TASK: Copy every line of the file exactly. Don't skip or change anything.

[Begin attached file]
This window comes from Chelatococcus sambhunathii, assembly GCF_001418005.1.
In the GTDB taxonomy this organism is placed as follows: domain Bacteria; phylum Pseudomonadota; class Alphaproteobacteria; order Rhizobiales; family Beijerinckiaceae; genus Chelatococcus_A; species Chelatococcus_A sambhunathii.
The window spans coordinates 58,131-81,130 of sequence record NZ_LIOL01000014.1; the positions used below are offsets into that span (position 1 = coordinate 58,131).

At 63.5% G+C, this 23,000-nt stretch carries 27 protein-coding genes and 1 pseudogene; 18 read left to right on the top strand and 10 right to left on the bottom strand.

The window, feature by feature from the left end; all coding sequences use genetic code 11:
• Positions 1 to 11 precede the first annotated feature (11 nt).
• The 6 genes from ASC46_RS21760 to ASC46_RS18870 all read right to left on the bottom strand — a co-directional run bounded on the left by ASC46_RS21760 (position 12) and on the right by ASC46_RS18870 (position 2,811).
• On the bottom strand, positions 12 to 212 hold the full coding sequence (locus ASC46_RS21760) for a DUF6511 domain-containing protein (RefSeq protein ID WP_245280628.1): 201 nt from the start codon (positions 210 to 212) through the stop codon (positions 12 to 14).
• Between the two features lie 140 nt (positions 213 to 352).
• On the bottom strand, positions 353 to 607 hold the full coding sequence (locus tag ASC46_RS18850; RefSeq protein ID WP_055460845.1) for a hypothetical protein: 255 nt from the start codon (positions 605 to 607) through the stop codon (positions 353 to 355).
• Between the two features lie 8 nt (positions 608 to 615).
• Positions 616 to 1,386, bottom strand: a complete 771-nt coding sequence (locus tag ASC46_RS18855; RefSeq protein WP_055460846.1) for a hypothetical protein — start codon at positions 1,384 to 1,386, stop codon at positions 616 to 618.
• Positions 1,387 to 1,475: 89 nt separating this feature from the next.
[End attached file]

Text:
This window comes from Chelatococcus sambhunathii, assembly GCF_001418005.1.
In the GTDB taxonomy this organism is placed as follows: domain Bacteria; phylum Pseudomonadota; class Alphaproteobacteria; order Rhizobiales; family Beijerinckiaceae; genus Chelatococcus_A; species Chelatococcus_A sambhunathii.
The window spans coordinates 58,131-81,130 of sequence record NZ_LIOL01000014.1; the positions used below are offsets into that span (position 1 = coordinate 58,131).

At 63.5% G+C, this 23,000-nt stretch carries 27 protein-coding genes and 1 pseudogene; 18 read left to right on the top strand and 10 right to left on the bottom strand.

The window, feature by feature from the left end; all coding sequences use genetic code 11:
• Positions 1 to 11 precede the first annotated feature (11 nt).
• The 6 genes from ASC46_RS21760 to ASC46_RS18870 all read right to left on the bottom strand — a co-directional run bounded on the left by ASC46_RS21760 (position 12) and on the right by ASC46_RS18870 (position 2,811).
• On the bottom strand, positions 12 to 212 hold the full coding sequence (locus ASC46_RS21760) for a DUF6511 domain-containing protein (RefSeq protein ID WP_245280628.1): 201 nt from the start codon (positions 210 to 212) through the stop codon (positions 12 to 14).
• Between the two features lie 140 nt (positions 213 to 352).
• On the bottom strand, positions 353 to 607 hold the full coding sequence (locus tag ASC46_RS18850; RefSeq protein ID WP_055460845.1) for a hypothetical protein: 255 nt from the start codon (positions 605 to 607) through the stop codon (positions 353 to 355).
• Between the two features lie 8 nt (positions 608 to 615).
• Positions 616 to 1,386, bottom strand: a complete 771-nt coding sequence (locus tag ASC46_RS18855; RefSeq protein WP_055460846.1) for a hypothetical protein — start codon at positions 1,384 to 1,386, stop codon at positions 616 to 618.
• Positions 1,387 to 1,475: 89 nt separating this feature from the next.